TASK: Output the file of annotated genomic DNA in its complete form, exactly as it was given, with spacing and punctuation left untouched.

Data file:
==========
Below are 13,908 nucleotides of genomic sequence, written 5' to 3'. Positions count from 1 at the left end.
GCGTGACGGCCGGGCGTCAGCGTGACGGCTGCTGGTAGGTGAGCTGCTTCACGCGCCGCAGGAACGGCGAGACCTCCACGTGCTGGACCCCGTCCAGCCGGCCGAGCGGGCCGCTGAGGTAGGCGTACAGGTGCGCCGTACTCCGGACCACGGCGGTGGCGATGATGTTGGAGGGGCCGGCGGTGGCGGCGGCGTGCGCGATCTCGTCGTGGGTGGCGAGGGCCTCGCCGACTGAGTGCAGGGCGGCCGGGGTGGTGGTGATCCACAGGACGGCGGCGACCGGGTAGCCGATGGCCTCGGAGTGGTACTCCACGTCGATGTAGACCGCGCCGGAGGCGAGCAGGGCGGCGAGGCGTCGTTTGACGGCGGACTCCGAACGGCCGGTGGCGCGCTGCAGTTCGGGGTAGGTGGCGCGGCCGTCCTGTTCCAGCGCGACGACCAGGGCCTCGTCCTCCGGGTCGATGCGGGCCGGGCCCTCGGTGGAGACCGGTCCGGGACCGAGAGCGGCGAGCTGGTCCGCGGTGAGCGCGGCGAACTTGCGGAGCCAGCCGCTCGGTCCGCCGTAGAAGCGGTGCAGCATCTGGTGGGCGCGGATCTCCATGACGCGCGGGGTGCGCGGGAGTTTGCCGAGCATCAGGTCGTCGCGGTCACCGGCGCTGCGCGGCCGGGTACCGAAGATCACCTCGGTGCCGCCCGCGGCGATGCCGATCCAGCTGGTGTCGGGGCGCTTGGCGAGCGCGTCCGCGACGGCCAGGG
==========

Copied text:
Below are 13,908 nucleotides of genomic sequence, written 5' to 3'. Positions count from 1 at the left end.
GCGTGACGGCCGGGCGTCAGCGTGACGGCTGCTGGTAGGTGAGCTGCTTCACGCGCCGCAGGAACGGCGAGACCTCCACGTGCTGGACCCCGTCCAGCCGGCCGAGCGGGCCGCTGAGGTAGGCGTACAGGTGCGCCGTACTCCGGACCACGGCGGTGGCGATGATGTTGGAGGGGCCGGCGGTGGCGGCGGCGTGCGCGATCTCGTCGTGGGTGGCGAGGGCCTCGCCGACTGAGTGCAGGGCGGCCGGGGTGGTGGTGATCCACAGGACGGCGGCGACCGGGTAGCCGATGGCCTCGGAGTGGTACTCCACGTCGATGTAGACCGCGCCGGAGGCGAGCAGGGCGGCGAGGCGTCGTTTGACGGCGGACTCCGAACGGCCGGTGGCGCGCTGCAGTTCGGGGTAGGTGGCGCGGCCGTCCTGTTCCAGCGCGACGACCAGGGCCTCGTCCTCCGGGTCGATGCGGGCCGGGCCCTCGGTGGAGACCGGTCCGGGACCGAGAGCGGCGAGCTGGTCCGCGGTGAGCGCGGCGAACTTGCGGAGCCAGCCGCTCGGTCCGCCGTAGAAGCGGTGCAGCATCTGGTGGGCGCGGATCTCCATGACGCGCGGGGTGCGCGGGAGTTTGCCGAGCATCAGGTCGTCGCGGTCACCGGCGCTGCGCGGCCGGGTACCGAAGATCACCTCGGTGCCGCCCGCGGCGATGCCGATCCAGCTGGTGTCGGGGCGCTTGGCGAGCGCGTCCGCGACGGCCAGGG